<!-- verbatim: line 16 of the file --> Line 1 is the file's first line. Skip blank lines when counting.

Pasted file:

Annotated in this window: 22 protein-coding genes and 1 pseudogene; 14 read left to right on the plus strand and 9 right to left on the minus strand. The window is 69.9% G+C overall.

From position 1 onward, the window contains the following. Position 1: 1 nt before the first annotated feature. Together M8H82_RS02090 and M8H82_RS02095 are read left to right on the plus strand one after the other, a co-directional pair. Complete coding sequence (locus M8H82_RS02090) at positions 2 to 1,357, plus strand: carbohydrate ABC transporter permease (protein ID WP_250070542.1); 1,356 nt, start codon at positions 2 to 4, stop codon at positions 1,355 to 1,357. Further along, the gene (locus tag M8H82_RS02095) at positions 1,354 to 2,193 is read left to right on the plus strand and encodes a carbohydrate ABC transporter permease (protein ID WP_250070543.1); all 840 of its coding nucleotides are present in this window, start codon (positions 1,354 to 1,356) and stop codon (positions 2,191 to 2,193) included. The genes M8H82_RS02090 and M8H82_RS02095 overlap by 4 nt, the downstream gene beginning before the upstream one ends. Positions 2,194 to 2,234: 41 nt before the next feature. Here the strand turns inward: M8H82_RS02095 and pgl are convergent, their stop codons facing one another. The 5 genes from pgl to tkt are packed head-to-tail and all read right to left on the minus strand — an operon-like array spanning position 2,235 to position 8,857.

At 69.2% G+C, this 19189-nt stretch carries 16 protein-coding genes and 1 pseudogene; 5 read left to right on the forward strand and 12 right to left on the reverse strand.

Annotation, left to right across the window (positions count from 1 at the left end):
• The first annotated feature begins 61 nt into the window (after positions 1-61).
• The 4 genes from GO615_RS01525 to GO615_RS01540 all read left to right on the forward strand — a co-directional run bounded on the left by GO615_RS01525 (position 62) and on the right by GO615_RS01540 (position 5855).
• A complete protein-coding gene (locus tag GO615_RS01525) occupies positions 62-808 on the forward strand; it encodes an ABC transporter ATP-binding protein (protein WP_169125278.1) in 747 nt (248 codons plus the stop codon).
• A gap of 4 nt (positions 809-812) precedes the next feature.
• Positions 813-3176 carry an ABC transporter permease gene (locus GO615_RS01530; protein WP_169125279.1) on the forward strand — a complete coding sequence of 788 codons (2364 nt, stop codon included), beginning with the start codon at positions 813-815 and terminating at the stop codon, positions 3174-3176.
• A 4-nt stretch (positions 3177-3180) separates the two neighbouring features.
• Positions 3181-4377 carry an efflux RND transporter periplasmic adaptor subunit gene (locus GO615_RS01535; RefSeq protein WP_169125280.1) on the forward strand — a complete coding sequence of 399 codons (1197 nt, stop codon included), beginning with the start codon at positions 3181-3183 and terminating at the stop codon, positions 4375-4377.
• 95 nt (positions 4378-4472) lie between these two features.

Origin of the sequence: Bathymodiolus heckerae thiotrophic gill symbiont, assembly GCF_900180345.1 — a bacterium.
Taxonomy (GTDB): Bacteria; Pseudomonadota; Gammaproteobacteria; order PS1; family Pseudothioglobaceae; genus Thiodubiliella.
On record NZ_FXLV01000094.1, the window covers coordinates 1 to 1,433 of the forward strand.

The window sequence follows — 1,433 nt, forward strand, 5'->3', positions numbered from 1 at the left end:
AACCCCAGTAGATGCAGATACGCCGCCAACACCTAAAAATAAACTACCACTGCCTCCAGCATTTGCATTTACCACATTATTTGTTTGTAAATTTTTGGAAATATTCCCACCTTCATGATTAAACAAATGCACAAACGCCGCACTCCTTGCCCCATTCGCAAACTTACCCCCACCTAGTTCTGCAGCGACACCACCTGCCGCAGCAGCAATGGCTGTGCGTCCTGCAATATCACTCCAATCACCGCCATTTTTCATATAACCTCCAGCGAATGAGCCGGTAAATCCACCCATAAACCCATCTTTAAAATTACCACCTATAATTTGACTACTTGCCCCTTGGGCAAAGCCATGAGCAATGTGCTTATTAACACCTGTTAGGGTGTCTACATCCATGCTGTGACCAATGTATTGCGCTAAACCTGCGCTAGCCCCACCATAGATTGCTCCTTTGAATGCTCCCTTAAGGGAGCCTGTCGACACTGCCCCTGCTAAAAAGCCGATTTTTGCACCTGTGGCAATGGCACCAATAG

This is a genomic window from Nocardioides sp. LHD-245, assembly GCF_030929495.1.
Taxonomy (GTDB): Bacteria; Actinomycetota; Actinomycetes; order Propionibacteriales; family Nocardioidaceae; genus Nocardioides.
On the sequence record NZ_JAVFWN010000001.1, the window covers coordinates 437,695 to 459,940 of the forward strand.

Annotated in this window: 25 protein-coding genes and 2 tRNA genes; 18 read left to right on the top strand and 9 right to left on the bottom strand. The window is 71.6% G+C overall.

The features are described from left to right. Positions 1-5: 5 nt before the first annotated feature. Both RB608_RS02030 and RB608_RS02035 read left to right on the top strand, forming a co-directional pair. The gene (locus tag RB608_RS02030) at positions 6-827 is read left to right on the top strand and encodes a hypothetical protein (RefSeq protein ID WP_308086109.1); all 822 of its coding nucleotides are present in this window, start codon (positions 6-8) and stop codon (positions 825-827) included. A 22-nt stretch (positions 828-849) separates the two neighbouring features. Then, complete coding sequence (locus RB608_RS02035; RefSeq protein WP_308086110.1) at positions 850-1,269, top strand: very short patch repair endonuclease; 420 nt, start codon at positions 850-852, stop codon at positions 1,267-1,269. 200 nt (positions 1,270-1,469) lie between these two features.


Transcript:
The window sequence follows — 1,433 nt, forward strand, 5'->3', positions numbered from 1 at the left end: